Say You Will Concert Review Arizona Daily Star
HEADLINE: Phoenix fans on fire for Stevie Nicks at mad Mac concert
BYLINE: Cathalena E. Burch, ARIZONA DAILY STAR
PHOENIX - Stevie Nicks let her shoulders drop and raised her arms, allowing her black gypsy-like cape to shroud her in a veil of sorts.
"Dreams unwind, love's a state of mind," she sang in her smoky, almost mournful voice, and the near-sellout crowd at America West Arena Monday night screamed so loudly you could barely hear Mick Fleetwood's steady thump-thumping on the drums.
"Oh, Rhiannon! Rhiannon!" Nicks howled, feeding the frenzied applause and making it even more apparent that in this town, in this cavernous arena, she was the star.
It was nothing new for her Fleetwood Mac bandmates. In the almost 30 years they've shared the stage, they have learned that when they play Phoenix, it's all about Arizona's favorite daughter.
On Monday, Nicks didn't disappoint. The 55-year-old singer- songwriter brought the thousands of fans to their feet from the moment she walked on stage and kept them standing. When she left the stage to give Lindsey Buckingham and Fleetwood a chance to flex their musical muscles, audience members returned to their cold seats. When she returned, they bolted upright, and folks sporting receding hairlines streaked gray danced as if their awkward grooves were still in fashion.
Fleetwood Mac's show in Phoenix wasn't intended to be a homecoming for Valley resident Nicks, but it was. You could tell in the extended applause, whistles and emotive screams. Nicks' aging parents watched from the sidelines throughout the 21/2-hour concert, which benefited the family's favorite charity, the Arizona Heart Foundation. The Mac has been doing benefit gigs for the charity throughout the years, dating back to the early days when Nicks' father, Jess, owned the old Compton Terrace amphitheater in Phoenix.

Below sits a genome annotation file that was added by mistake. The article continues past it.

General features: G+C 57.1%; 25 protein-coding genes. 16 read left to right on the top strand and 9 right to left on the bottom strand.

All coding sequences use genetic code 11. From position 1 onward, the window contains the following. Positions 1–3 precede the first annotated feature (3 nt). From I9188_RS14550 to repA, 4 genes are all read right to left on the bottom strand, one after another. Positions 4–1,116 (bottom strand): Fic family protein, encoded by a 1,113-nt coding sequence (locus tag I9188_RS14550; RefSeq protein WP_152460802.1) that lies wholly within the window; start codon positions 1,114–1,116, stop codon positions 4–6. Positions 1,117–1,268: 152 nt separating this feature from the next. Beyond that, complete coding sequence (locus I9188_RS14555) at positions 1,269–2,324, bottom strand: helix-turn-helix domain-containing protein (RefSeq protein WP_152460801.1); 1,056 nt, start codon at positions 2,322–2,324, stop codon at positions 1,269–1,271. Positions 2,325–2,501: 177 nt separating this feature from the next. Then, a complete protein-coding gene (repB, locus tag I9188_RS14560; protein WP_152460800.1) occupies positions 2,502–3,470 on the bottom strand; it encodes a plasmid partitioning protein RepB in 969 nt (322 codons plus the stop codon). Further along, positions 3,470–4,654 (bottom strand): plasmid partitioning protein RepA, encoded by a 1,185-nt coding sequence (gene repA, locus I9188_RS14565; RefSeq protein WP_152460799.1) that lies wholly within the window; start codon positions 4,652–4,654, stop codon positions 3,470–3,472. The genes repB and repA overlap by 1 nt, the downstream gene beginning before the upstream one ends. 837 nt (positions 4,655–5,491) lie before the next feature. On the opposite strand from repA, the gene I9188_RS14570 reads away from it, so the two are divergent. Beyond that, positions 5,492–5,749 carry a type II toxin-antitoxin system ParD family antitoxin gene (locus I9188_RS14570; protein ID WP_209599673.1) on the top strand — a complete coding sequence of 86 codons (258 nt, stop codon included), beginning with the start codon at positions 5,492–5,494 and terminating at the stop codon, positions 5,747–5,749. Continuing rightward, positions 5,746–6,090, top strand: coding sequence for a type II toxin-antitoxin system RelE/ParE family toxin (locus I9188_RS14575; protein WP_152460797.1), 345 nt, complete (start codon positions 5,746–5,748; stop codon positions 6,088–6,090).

The audience recalled those days fondly as Nicks and Buckingham shared a a quiet glance and subtle embrace singing "Landslide." Then Buckingham took center stage and lit into a monster guitar rampage - one of several that elicited full-house standing ovations - that combined finger-picking with strumming to create the sound of duo axes.
Buckingham and Nicks bore the vocal burden in the absence of pianist-vocalist Christine McVie. She opted out of this latest Mac reunion, which included a substitute pianist, two extra axmen to complement John McVie's bass and Buckingham's wicked lead guitar, and two percussionists to add boom and bang to Fleetwood's drum lead.
McVie's absence was truly noticed only on the anthemlike "Don't Stop." Nicks sang in her stead, but it just didn't have that searing magic that McVie brings to the song. Buckingham and Nicks had no trouble covering the gaps in Mac classics like "Tusk," "Landslide," "Dreams," "Second Hand News" and "The Chain" and proved the band's potential with new material, including "Peacekeeper," "Say You Will" and "Goodbye Baby."
The duo also dipped into a vault of material they don't often tap for live shows, including "Beautiful Child," which Nicks dedicated to her father, and "Silver Springs," dedicated to her mother.
Then Nicks lit into "Stand Back," a hit from her solo past, to put an exclamation point on exactly why the audience was on its feet.
"Oh, won't you take me home," she sang, then assumed her haunting stance, bowed down with arms raised, a brown shawl now draping her shoulders and the length of her arms.
Then she did the twirl that is part tribal dance and part eagle spreading its wings, and the audience howled louder than it had all evening.
"I'm so excited to be here," she almost whispered. "I can't tell you." From the smile on her face, Stevie Nicks knew she was home.
Fleetwood Mac performed Monday evening at America West Arena in a benefit for the Arizona Heart Foundation.
2003-07-23 Number of views: